Record of stranded Scopoli’s Shear­wa­ters

Malta Independent - - NEWS -

This Oc­to­ber BirdLife Malta re­ceived the high­est num­ber of stranded Scopoli’s Shear­wa­ters ever.

After BirdLife Malta’s call to the pub­lic early in Oc­to­ber to re­port any sight­ings or find­ings of young Scopoli’s Shear­wa­ters (Ċiefa) which may have be­come stranded dur­ing their first flight, BirdLife Malta has re­ceived the high­est num­ber ever.

In Oc­to­ber BirdLife Malta res­cued 21 stranded Scopoli’s Shear­wa­ter fledglings, a num­ber which has been on the in­crease since the late 1980s. Oc­to­ber marks the fledg­ing sea­son for Scopoli’s Shear- wa­ters, when these se­cre­tive seabirds be­gin to fledge from their nests for the first time from within the cliffs. Fledg­ing at night, these young birds use the light of the hori­zon to guide them away from the coast, how­ever the in­creas­ing threat of on-land light pol­lu­tion can dis­ori­en­tate the birds caus­ing them to be­come stranded in­land, end­ing up in roads, seafronts, towns and other ur­banised ar­eas, and un­able to fly back out to sea whilst putting their sur­vival in dan­ger.

This year, the ar­eas from where the largest num­ber of stranded Scopoli’s Shear­wa­ters were re­cov­ered were Ħal Far, Ċirkewwa and Birżeb­buġa in Malta to­gether with Xlendi and Xewk­ija in Gozo.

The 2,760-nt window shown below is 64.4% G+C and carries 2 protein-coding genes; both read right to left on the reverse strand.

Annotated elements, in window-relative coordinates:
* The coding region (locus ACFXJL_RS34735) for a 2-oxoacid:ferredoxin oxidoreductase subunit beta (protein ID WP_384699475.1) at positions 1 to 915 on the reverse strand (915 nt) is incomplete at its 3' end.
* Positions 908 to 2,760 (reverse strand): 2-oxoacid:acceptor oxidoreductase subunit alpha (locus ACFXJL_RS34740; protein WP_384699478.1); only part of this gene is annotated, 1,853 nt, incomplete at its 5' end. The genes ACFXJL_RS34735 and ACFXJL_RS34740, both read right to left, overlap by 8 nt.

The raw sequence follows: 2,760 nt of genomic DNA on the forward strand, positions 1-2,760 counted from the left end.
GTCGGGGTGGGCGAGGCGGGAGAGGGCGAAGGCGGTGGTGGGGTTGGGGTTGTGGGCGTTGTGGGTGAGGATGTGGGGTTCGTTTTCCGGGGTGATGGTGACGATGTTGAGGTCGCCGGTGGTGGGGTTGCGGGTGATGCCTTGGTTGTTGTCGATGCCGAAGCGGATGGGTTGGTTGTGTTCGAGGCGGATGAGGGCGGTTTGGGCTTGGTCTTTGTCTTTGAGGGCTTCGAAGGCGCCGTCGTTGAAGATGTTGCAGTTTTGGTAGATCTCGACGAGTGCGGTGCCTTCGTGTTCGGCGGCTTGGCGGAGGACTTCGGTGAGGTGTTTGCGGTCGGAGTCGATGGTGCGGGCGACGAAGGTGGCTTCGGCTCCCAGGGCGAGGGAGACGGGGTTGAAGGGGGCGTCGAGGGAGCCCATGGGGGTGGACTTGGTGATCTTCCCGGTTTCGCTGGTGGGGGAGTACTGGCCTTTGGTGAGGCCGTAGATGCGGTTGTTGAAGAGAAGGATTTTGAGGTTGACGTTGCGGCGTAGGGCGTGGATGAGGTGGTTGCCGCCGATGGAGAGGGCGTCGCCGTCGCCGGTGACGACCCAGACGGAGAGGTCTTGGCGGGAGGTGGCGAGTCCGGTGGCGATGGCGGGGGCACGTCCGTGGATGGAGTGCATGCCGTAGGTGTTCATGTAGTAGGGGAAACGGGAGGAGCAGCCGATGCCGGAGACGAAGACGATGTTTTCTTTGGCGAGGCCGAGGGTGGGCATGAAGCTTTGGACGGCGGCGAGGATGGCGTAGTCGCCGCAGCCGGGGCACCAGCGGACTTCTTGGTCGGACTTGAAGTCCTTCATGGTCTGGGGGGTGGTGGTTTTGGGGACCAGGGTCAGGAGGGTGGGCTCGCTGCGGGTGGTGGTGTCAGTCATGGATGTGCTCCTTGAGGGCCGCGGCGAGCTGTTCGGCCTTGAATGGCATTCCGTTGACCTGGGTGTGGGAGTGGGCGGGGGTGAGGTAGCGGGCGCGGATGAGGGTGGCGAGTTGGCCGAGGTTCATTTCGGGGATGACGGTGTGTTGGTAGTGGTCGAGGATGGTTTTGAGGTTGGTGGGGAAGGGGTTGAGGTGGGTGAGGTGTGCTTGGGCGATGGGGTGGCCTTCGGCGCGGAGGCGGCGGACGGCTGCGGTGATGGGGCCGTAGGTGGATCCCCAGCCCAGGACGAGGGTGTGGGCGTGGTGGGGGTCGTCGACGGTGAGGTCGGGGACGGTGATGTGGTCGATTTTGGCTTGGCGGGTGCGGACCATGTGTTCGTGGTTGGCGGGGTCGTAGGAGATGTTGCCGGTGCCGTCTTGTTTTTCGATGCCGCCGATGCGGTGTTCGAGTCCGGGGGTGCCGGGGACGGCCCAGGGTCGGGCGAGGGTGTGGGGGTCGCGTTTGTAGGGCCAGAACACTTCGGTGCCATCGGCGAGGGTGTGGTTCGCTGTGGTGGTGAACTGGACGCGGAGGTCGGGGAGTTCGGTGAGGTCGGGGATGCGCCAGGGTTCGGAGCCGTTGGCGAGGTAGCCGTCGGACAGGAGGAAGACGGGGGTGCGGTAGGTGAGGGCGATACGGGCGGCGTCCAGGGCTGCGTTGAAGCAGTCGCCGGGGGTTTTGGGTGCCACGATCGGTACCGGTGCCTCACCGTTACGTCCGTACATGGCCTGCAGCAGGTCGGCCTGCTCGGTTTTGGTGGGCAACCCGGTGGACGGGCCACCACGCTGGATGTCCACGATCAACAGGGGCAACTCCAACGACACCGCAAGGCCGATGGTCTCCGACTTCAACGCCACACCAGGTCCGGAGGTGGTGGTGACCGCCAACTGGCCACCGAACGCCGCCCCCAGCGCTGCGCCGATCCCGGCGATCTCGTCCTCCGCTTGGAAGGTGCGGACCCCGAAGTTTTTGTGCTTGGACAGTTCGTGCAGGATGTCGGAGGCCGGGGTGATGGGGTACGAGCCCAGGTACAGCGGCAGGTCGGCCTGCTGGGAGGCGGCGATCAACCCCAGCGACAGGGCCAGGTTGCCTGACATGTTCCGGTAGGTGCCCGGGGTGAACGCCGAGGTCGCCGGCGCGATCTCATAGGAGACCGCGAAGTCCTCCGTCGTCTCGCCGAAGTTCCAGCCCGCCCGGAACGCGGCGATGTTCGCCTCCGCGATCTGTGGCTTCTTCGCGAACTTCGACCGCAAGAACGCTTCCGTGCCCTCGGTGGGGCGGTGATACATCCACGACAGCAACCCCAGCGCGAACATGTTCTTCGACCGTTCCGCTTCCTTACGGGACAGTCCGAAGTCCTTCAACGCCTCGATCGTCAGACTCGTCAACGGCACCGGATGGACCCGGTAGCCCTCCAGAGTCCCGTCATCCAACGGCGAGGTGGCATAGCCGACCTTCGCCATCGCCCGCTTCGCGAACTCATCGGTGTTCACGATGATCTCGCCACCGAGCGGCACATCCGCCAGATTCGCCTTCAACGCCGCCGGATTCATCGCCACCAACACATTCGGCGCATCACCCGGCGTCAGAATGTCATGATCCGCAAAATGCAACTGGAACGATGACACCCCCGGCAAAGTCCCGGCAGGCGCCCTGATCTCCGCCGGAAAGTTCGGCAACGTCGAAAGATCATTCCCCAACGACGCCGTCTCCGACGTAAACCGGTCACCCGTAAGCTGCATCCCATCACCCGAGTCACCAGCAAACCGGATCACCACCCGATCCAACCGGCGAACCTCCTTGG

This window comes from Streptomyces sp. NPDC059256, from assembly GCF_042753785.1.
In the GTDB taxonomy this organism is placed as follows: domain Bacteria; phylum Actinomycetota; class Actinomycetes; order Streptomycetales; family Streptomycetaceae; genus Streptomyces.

All of these have no­table sources of light pol­lu­tion such as in­dus­trial ar­eas, ports or seafronts. The ex­cep­tion were three birds in Xewk­ija which ended up stranded in the foot­ball pitch due to the strong lights.

In the com­ing years BirdLife Malta’s LIFE Arċipelagu Garnija pro­ject will be work­ing to de­crease the light pol­lu­tion in coastal ar­eas that af­fect the shear­wa­ters to avoid such strand­ings in the fu­ture.

The birds dis­cov­ered this year were re­trieved by the pub­lic or by BirdLife Malta mem­bers. They were then passed on to BirdLife Malta and were checked, ringed and re­leased in safe ar­eas. We would like to thank all those who have re­ported stranded birds. The stranded birds which are found are only a small amount of the to­tal that be­come dis­ori­ented. Birds stranded on land may get run over in streets or at­tacked by cats or dogs and never found, but thanks to the in­crease in pub­lic aware­ness of these birds, BirdLife Malta has been able to res­cue many more.

We would like to en­cour­age the pub­lic to con­tinue re­port­ing stranded seabirds they may en­counter to BirdLife Malta. The next cru­cial pe­riod when the pub­lic’s help will be needed is dur­ing the Yelk­ouan Shear­wa­ter (Garnija) fledg­ing pe­riod in June-July 2017.

In the event of find­ing a stranded chick, BirdLife Malta urges the pub­lic to place it gen­tly into a card­board box and keep it in a quiet place, then call us im­me­di­ately on 2134 7644 (of­fice hours) or 7925 5697 (emer­gency out of of­fice).

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